Many, many years ago, I walked into a country store with my dad and brother, Ian. It was sometime in the mid- to late 1970s — I’m guessing ’77 or, more likely, ’78. We were somewhere in the middle of Vermont, if I remember correctly.
There was a black and white television on in the one of the corners of the store showing a Red Sox game. Ian and I wandered over to watch; Boston was at bat. Within a moment’s time Ian uttered the words, “Watch this guy hit a home run.”
Well, what happened next should be fairly obvious. The hitter — then-Red Sox right fielder Dwight Evans — smoked the very next pitch over the fence for a round-tripper. Other folks in the store were amazed. I was more jealous. Who was my little brother to steal everyone’s attention by successfully predicting a Red Sox home run in the middle of New England?
The crazy thing is, this was nothing all that new, this predicting-what-would-happen stuff. Ian had always shown a very peculiar clairvoyance by forecasting seemingly random things. It happened over and over again: the telephone would ring, and Ian would consistently predict who was calling. Maybe, just maybe, he was tipped off by someone in advance, but I don’t think either of my parents would be so cruel as to keep me in the dark on this for 40-plus years. He just knew, and it made me mad. Ian could predict telephone callers and home-run hitters, and my special skill was “only” memorizing baseball statistics dating back to — say — the first World Series in 1903. (A lot of that information has since been shoved aside by, arguably, even less meaningful knowledge.) Who was Ian to always show me up?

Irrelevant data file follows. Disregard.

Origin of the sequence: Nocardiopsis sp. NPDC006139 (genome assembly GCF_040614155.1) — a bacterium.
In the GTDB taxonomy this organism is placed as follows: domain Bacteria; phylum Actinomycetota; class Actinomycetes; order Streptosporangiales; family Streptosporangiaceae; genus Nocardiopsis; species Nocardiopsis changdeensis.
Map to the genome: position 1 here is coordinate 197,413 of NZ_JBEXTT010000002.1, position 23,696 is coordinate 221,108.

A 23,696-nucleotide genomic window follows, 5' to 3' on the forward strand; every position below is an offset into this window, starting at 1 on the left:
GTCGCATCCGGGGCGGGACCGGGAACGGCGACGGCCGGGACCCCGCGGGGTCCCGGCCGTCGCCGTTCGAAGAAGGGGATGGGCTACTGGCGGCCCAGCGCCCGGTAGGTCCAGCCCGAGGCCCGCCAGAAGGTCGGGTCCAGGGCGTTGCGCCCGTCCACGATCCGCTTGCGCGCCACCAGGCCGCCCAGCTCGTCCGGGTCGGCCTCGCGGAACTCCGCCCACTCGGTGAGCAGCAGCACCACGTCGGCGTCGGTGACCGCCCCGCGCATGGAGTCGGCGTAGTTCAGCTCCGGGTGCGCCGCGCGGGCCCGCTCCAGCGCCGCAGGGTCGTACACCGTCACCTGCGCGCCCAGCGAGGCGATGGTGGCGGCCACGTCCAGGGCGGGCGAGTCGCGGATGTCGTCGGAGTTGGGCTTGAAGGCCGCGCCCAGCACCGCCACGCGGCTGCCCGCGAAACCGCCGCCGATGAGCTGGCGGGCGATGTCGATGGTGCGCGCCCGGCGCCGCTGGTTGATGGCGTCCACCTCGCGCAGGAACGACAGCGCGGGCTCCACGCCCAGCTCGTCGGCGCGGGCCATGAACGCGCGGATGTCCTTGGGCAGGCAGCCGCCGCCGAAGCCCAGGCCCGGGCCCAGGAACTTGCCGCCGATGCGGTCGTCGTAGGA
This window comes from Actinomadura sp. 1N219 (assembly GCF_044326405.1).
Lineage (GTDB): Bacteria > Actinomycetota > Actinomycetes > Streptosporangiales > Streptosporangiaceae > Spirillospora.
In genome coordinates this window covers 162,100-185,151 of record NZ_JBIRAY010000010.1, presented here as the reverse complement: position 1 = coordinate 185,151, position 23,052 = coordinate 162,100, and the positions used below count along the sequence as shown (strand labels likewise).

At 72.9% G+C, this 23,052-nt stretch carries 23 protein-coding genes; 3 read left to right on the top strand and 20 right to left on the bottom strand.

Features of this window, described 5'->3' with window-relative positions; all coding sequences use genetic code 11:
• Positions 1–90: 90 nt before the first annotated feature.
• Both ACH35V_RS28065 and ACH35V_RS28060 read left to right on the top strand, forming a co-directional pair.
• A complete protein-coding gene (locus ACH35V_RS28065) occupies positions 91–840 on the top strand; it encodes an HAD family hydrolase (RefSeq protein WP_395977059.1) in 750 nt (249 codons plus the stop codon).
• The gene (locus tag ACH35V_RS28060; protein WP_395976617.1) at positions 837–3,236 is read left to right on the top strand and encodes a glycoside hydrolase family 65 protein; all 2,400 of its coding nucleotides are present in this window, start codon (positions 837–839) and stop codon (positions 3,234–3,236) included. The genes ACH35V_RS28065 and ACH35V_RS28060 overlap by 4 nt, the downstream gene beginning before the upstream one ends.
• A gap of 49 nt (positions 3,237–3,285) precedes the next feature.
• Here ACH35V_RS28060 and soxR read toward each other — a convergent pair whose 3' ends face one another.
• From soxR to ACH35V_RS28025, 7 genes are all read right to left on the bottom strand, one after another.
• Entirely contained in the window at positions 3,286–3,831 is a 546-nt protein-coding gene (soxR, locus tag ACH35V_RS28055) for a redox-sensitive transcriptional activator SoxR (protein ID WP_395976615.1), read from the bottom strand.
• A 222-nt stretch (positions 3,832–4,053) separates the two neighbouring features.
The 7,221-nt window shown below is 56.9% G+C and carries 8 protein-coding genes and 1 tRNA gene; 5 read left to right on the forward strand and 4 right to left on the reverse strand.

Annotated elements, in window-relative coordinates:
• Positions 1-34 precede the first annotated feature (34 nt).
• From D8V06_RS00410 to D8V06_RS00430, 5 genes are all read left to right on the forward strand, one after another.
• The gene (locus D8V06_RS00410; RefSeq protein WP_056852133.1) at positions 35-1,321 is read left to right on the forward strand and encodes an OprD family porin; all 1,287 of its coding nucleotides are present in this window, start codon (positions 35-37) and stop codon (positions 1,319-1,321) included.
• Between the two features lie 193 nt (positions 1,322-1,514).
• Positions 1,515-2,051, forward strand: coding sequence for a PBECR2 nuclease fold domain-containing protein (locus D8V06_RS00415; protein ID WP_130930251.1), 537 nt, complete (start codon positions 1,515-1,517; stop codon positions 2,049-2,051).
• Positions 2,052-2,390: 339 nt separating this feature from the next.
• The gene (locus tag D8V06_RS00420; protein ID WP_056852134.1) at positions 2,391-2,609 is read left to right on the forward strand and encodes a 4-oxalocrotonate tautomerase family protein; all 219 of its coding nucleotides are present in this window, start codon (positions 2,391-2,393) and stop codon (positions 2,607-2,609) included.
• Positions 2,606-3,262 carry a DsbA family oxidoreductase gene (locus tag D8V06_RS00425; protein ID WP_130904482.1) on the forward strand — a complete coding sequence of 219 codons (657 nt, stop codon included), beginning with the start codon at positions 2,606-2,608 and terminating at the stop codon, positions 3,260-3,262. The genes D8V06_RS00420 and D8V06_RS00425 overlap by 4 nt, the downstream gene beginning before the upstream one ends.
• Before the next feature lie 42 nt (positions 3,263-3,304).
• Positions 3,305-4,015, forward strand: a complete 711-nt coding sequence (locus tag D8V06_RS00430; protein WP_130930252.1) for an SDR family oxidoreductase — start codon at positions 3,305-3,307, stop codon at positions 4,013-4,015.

One afternoon — also in the late 1970s, or perhaps 1980 — Dad took us to Fenway Park to see the Red Sox take on the White Sox. I’m almost certain it was the first inning, and a ChiSox player named Mike Squires strode up to the plate. Being the total baseball nerd that I was, I glanced at the scoreboard and took note of Squires’ lack of power numbers. “Watch this guy hit a home run,” Ian said. Next pitch, sure enough, the ball comes sailing toward us, into the bullpen in right-center field.
I think I probably slugged Ian in the arm.
It has been a long time since Ian demonstrated these peculiar prognastic abilities, at least in my presence. Maybe it was all luck. Maybe whatever magic he had as a kid wore off. Maybe he just doesn’t want me to slug him again.
Still, I can’t help but wonder if all this was coincidence or some sort of mysterious force at play. I started thinking about all this the other day while watching the Twins take on the Indians.
Zachary, who at age 7 is showing admirable patience with an inconsistent Twins team, was with me and laying out the situation in front of us during a 4-1 ballgame our squad was actually winning. “There’s a guy on first and a guy on second,” he said. “If this guy hits a double, it will be 5-1. If this guy hits a triple, it will be 6-1. And, if he hits a HOME RUN” — he turns to me and smiles — “it will be 7-1!”
Well, what do you know? The very next pitch, Torii Hunter hits a big fly to left, and the Twins grab a six-run lead. Zach jumped out of his chair, beaming; we fist-bumped. And I thought of my brother, who I have shared so much baseball with over the years. I thought of how much baseball I can’t wait to share with Zach.
I don’t care if I ever call a home run myself.